- Supercaller Dave from Knoxville gets blindsided by the painful news that Tom stripped his title. He was unaware that the Supercallers were extinct because he just got home from a concert, presumably Yes performing "in the round" at the Tennessee Theatre. Dave takes it very hard. New Show, New Regime, New Rules. Tom wants him to get hungry. Dave didn't think he needed to be on-topic, so Tom lets it slide for just this call. He will demand more focus from everyone, including former Supercallers, going forward. Dave promises to continue to give Tom his full attention.

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Dave starts the next phase of his FOT career by telling Tom something before he heard about it in a roundabout way at some party. In a nutshell, he has a book with an official ISBN #. 1-0. Tom congratulates him and wonders at what party such a conversation would ever take place. Dave says his book may have come up at one of the big cardboard industry conferences Tom often attends in Atlantic City. He co-authored Journey Through Calculus: An Implementation Guide, a textbook that helps people navigate the terrible JTC software package, a remnant of the early days of interactive e-learning. Tom doubts the book will turn Dave into the next Mitch Albom, and Dave has little hope for a sequel. He says the movie rights are still available because the book was only on the market for four days. However, it's existence can be verified by putting the ISBN into Google and following the result to a Chinese spreadsheet containing Dave's name and the book's title. Tom wishes he could reinstate Dave's Supercaller status.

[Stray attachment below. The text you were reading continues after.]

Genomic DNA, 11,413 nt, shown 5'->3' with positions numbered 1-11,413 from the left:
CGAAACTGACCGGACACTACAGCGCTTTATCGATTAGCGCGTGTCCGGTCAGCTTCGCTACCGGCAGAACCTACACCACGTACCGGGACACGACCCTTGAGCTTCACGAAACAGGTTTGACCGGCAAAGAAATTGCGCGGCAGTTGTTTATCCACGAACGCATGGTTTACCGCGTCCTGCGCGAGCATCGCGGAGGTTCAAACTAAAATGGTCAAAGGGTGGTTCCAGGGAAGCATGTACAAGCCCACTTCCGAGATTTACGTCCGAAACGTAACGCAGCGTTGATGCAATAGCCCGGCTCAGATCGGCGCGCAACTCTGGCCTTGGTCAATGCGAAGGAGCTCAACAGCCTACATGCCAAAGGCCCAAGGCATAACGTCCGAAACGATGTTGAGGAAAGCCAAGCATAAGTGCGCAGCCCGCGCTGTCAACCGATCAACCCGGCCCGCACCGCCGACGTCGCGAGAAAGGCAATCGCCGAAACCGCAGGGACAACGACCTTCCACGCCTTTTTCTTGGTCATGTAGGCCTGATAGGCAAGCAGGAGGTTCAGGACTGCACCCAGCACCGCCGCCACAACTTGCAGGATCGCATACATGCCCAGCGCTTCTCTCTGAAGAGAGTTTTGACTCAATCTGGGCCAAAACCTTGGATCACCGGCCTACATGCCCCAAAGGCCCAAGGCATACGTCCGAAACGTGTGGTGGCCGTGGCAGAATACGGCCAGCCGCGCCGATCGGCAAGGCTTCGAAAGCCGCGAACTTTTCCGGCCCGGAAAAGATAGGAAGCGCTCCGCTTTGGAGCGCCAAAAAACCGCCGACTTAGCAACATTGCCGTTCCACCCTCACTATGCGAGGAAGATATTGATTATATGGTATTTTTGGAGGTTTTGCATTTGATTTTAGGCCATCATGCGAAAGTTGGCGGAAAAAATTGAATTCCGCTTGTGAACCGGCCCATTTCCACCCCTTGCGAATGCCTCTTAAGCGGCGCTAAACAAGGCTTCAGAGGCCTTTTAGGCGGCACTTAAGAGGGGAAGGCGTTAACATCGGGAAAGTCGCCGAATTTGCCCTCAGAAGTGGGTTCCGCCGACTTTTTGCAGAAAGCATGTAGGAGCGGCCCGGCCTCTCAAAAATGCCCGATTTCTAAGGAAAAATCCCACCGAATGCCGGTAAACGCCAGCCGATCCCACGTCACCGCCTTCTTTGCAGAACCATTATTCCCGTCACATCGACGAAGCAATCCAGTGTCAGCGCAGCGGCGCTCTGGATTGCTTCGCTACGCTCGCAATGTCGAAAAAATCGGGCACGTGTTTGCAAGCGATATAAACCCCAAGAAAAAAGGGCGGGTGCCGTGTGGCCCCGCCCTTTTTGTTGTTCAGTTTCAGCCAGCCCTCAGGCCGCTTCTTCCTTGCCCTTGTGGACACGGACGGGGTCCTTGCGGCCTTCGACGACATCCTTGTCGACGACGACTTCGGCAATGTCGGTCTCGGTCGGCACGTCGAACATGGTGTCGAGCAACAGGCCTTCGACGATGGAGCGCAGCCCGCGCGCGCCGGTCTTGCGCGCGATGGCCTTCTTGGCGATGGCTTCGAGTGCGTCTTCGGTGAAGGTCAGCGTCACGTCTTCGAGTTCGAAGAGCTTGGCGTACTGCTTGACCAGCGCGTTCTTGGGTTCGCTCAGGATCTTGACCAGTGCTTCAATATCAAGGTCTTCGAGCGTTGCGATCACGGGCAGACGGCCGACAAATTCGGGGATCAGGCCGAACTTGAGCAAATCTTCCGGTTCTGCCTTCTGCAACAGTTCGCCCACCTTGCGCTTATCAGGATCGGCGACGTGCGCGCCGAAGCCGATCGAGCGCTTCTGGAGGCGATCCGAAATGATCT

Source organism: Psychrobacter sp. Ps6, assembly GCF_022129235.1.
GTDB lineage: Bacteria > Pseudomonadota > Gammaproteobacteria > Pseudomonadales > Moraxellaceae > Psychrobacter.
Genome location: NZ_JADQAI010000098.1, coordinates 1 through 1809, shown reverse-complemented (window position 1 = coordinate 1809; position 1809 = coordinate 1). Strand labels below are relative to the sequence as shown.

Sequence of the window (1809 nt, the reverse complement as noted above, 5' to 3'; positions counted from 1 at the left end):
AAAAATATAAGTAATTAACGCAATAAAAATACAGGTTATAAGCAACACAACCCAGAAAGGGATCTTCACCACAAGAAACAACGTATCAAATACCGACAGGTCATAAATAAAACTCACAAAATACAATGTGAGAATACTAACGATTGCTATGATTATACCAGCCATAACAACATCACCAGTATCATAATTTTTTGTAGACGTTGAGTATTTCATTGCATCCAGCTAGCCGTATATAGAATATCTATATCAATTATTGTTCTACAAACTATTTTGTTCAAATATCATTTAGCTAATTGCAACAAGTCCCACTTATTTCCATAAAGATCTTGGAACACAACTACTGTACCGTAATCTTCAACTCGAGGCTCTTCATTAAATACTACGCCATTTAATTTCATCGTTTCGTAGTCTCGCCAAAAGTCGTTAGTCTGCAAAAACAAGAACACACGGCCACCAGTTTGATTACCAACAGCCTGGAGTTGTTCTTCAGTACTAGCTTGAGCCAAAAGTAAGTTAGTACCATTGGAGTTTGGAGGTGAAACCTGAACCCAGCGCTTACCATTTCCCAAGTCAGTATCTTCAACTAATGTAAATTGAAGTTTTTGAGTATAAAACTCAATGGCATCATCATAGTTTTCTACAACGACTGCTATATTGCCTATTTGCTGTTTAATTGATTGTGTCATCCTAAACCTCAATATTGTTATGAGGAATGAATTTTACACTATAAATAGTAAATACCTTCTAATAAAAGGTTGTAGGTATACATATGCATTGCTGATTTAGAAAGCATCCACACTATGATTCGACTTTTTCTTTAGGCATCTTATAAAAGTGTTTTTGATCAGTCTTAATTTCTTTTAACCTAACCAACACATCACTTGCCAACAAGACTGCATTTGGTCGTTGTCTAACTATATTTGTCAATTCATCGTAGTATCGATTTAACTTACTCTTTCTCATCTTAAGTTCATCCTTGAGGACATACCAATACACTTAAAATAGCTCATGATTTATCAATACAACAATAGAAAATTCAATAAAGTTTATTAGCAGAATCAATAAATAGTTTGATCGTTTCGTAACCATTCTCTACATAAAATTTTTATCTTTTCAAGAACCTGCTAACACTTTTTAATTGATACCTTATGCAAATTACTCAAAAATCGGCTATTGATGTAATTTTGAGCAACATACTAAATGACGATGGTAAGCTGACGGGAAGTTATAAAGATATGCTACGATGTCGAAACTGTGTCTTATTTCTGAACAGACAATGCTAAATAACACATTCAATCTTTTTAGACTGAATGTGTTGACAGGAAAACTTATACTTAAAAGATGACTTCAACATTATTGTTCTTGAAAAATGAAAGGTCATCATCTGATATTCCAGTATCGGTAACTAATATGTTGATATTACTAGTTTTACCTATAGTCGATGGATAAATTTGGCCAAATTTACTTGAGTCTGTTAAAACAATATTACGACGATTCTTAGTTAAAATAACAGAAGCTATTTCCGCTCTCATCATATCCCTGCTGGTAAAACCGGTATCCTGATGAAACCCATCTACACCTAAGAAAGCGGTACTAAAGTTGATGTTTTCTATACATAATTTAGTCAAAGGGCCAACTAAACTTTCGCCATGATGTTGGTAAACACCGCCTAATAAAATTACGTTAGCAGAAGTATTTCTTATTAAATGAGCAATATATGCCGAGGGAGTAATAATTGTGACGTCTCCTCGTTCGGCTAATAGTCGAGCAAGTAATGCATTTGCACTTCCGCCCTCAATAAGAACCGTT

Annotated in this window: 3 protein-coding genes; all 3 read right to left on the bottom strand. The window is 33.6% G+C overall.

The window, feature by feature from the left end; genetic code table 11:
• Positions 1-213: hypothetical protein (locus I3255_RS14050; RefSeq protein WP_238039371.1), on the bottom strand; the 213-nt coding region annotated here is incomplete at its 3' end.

Dave says he was unable to get through with his Creepopedia entry last week because Mike needed to help Zachary Brimstead get through the studio door. Tom reports that Mike is still a little greasy from all that oily oil. He grants Dave residual Supercaller status to revisit an old topic. Dave is creeped out when bands with only one original member tour under the original name. He cites Steppenwolf ft. John Kay and Jethro Tull ft. Ian Anderson as prime offenders. I'd add Bulletboys ft. Marq Torien. Dave thinks it's even worse when a band elevates an unknown member to a feature billing, such as Iron Butterfly ft. Steve McGreevy. Tom thinks Dave is 100% right. Dave is scared about being back in the pack with the rest of the wolves. He compares it to being like Henry Kissinger after the fall of the Nixon administration. Tom assures him that it's not that bad. Dave trusts his judgment.